The use of service life based on monitored markings as a maintenance method is currently being employed in a variety of States. Pennsylvania and Florida use a combination of subjective inspection, test deck data, manufacturers’ information, past experience, and retroreflectivity measurements. North Dakota, Iowa, and Oregon have detailed retroreflectivity measurement programs to track pavement marking service life.
Either historical data or research results can be used with an expected service life method. Regardless of which is used, the service life period must be based on the MUTCD minimum levels (or higher). If pavement markings are to be monitored, they must be assessed at specified intervals to determine how they are performing with respect to the minimum pavement marking retroreflectivity levels. The trending retroreflectivity levels from the monitored markings can be used to trigger pavement marking replacement or reapplication.
While this method does not require as much inspection of markings in the field, it does require that agencies track when and where their pavement markings were installed. Using this method, agencies can also develop a more thorough understanding of pavement marking retroreflectivity durability and make adjustments to their policies as field data and pavement marking costs indicate.
Compared to measuring pavement marking retroreflectivity for all longitudinal markings, this method minimizes exposure of the inspector. In order to implement this method, agencies must determine how best to group similar pavement markings and other key factors such as pavement surface types and traffic volumes. In addition, agencies must determine the sampling procedures for the monitored markings (such as those outlined in ASTM D7585(11)) as well as the frequency of inspections (perhaps once per year at a minimum).
It is important to understand that this method relies on either known service life values (from historical data or research) or can be used by agencies to begin tracking their markings of similar type to develop service life values, so that this method is feasible in the future. When an agency knows the service life values for pavement markings, it should still consider monitoring some markings to validate and adjust those values. Service life values based on transversely applied test decks or warranty information may not be as reliable as service life values obtained from long line test decks.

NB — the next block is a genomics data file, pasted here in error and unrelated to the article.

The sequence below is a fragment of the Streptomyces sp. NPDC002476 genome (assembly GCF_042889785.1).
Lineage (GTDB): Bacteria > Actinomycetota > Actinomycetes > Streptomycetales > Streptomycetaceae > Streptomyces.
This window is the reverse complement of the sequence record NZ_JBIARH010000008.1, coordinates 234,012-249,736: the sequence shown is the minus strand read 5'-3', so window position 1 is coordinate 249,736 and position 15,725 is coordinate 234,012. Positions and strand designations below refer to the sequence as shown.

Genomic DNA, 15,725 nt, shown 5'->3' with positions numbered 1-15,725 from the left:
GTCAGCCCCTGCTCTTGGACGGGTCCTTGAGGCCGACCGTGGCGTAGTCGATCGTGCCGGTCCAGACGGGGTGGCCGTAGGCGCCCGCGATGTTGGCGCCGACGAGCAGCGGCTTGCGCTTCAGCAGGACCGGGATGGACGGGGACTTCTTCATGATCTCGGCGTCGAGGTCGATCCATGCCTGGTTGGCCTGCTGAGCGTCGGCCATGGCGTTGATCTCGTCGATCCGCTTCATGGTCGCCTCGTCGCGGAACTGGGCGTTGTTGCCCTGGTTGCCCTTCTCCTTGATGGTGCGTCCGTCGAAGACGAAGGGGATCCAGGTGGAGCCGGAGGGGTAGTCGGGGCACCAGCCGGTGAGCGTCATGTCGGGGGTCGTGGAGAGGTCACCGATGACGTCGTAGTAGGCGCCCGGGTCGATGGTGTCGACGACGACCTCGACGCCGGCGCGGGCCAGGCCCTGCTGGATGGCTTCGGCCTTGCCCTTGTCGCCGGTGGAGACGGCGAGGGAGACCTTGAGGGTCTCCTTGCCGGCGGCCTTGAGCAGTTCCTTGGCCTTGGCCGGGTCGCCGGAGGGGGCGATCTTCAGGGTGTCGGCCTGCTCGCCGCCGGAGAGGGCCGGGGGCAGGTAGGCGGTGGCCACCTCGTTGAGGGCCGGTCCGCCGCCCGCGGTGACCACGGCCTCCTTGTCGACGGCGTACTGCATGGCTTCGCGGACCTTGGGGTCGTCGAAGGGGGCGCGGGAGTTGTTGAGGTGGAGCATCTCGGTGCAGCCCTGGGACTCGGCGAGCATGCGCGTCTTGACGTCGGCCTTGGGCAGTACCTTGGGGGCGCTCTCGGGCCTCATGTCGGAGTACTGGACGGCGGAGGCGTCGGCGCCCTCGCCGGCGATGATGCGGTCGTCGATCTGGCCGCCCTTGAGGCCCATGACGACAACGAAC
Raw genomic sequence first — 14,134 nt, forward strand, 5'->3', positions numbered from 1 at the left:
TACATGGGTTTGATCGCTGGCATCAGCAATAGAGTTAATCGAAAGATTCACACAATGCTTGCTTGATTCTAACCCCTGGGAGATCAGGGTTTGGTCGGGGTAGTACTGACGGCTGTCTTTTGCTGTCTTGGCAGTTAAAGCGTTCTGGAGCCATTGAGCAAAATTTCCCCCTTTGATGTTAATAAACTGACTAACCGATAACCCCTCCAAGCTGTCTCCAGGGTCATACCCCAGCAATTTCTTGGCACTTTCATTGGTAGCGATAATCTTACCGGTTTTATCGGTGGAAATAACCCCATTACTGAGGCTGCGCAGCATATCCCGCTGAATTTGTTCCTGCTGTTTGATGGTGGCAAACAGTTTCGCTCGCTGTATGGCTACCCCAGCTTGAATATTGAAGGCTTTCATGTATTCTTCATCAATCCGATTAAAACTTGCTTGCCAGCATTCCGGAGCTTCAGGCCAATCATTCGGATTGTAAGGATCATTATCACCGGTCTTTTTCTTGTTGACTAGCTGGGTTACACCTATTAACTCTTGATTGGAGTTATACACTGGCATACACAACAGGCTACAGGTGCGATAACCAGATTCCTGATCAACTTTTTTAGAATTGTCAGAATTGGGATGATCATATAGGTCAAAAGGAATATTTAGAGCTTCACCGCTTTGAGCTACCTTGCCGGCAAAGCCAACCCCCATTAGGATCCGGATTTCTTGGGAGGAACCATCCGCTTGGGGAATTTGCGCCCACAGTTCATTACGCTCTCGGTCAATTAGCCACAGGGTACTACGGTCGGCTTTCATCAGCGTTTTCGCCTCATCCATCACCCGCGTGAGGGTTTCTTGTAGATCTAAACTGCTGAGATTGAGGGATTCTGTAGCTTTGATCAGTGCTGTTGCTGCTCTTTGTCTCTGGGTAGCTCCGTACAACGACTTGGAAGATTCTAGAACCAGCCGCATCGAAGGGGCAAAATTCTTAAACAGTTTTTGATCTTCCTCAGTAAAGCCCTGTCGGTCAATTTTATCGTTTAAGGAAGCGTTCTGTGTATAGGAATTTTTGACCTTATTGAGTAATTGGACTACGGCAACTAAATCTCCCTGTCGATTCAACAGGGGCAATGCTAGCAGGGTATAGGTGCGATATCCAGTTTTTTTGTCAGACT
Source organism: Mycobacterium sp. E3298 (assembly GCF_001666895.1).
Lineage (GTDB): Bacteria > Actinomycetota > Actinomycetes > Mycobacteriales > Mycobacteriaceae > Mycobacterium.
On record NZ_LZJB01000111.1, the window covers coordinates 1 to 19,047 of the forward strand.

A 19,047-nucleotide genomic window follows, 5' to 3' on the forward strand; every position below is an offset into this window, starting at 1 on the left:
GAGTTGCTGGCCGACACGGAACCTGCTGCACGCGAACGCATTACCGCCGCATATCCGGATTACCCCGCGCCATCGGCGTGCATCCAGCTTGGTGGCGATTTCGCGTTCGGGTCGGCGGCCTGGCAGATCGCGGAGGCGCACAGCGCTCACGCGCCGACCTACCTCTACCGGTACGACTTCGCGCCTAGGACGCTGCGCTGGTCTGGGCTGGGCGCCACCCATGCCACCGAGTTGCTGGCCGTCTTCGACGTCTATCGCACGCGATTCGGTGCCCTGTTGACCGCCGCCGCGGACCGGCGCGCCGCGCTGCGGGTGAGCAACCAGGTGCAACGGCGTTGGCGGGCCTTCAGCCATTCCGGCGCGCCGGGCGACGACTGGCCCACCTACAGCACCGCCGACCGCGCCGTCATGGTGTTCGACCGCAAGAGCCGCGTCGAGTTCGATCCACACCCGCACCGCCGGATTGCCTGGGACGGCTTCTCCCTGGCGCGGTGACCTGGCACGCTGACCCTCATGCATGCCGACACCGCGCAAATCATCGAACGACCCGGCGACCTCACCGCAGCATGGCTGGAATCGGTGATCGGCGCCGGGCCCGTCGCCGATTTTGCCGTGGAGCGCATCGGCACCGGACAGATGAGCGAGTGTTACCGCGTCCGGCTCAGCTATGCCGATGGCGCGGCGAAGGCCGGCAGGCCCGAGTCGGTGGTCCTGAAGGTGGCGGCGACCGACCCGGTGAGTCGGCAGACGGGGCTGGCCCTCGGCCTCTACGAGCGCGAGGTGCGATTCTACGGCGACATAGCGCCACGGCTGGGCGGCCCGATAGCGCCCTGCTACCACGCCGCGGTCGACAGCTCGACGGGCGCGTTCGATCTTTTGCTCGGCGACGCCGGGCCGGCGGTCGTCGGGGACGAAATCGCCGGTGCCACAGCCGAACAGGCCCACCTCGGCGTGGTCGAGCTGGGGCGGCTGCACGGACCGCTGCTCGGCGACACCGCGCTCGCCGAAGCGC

When an agency uses this method to determine service life values based on monitored markings, an important aspect is that the markings selected to be monitored must be markings installed on roadways representative of the agency’s jurisdiction. They cannot be markings installed in the maintenance yard or another convenient area without traffic. Because pavement marking retroreflectivity is so closely tied to pavement surface types and traffic volumes, the control method as described and permitted for maintenance of traffic sign retroreflectivity is not an appropriate method for maintaining pavement marking retroreflectivity
(22)Migletz, J., J. L. Graham, D.W. Harwood, and K.M. Bauer, "Service Life of Durable Pavement Markings," Transportation Research Record: Journal of the Transportation Research Board, 1749 (2001).
(23)Sathyanarayanan, S., V. Shankar, and E. T. Donnell, "A Weibull Analysis of Pavement Marking Retroreflectivity Inspection Data," Transportation Research Record: Journal of the Transportation Research Board, publication pending.
|< Previous||Table of Contents||Next >|